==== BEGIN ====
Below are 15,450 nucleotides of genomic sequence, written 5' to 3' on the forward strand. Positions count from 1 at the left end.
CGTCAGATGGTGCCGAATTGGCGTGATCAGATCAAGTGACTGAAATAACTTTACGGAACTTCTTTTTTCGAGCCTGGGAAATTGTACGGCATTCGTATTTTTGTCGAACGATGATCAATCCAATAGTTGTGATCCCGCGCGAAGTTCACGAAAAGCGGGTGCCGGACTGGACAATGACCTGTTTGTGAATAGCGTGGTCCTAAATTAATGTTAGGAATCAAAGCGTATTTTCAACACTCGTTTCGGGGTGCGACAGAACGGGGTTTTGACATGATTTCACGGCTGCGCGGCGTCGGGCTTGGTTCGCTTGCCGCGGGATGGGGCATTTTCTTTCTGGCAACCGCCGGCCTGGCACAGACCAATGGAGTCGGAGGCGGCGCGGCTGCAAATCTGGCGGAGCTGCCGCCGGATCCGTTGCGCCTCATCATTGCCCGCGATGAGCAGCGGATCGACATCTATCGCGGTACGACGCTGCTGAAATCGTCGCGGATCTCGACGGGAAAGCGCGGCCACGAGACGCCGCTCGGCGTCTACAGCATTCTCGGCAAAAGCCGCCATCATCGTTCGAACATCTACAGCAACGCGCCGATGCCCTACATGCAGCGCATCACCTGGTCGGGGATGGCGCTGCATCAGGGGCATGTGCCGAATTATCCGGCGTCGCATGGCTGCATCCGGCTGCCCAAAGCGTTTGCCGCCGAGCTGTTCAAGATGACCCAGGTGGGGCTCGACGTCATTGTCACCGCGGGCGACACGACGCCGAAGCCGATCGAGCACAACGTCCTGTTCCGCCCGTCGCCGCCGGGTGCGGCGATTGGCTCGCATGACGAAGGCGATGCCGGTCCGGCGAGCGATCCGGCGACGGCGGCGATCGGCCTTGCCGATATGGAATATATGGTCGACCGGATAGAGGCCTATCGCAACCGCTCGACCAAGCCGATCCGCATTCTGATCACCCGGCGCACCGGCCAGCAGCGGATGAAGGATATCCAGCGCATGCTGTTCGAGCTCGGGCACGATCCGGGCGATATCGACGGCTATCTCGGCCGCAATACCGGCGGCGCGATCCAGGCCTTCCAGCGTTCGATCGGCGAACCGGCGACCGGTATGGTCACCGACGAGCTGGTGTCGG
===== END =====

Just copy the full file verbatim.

Below are 15,450 nucleotides of genomic sequence, written 5' to 3' on the forward strand. Positions count from 1 at the left end.
CGTCAGATGGTGCCGAATTGGCGTGATCAGATCAAGTGACTGAAATAACTTTACGGAACTTCTTTTTTCGAGCCTGGGAAATTGTACGGCATTCGTATTTTTGTCGAACGATGATCAATCCAATAGTTGTGATCCCGCGCGAAGTTCACGAAAAGCGGGTGCCGGACTGGACAATGACCTGTTTGTGAATAGCGTGGTCCTAAATTAATGTTAGGAATCAAAGCGTATTTTCAACACTCGTTTCGGGGTGCGACAGAACGGGGTTTTGACATGATTTCACGGCTGCGCGGCGTCGGGCTTGGTTCGCTTGCCGCGGGATGGGGCATTTTCTTTCTGGCAACCGCCGGCCTGGCACAGACCAATGGAGTCGGAGGCGGCGCGGCTGCAAATCTGGCGGAGCTGCCGCCGGATCCGTTGCGCCTCATCATTGCCCGCGATGAGCAGCGGATCGACATCTATCGCGGTACGACGCTGCTGAAATCGTCGCGGATCTCGACGGGAAAGCGCGGCCACGAGACGCCGCTCGGCGTCTACAGCATTCTCGGCAAAAGCCGCCATCATCGTTCGAACATCTACAGCAACGCGCCGATGCCCTACATGCAGCGCATCACCTGGTCGGGGATGGCGCTGCATCAGGGGCATGTGCCGAATTATCCGGCGTCGCATGGCTGCATCCGGCTGCCCAAAGCGTTTGCCGCCGAGCTGTTCAAGATGACCCAGGTGGGGCTCGACGTCATTGTCACCGCGGGCGACACGACGCCGAAGCCGATCGAGCACAACGTCCTGTTCCGCCCGTCGCCGCCGGGTGCGGCGATTGGCTCGCATGACGAAGGCGATGCCGGTCCGGCGAGCGATCCGGCGACGGCGGCGATCGGCCTTGCCGATATGGAATATATGGTCGACCGGATAGAGGCCTATCGCAACCGCTCGACCAAGCCGATCCGCATTCTGATCACCCGGCGCACCGGCCAGCAGCGGATGAAGGATATCCAGCGCATGCTGTTCGAGCTCGGGCACGATCCGGGCGATATCGACGGCTATCTCGGCCGCAATACCGGCGGCGCGATCCAGGCCTTCCAGCGTTCGATCGGCGAACCGGCGACCGGTATGGTCACCGACGAGCTGGTGTCGG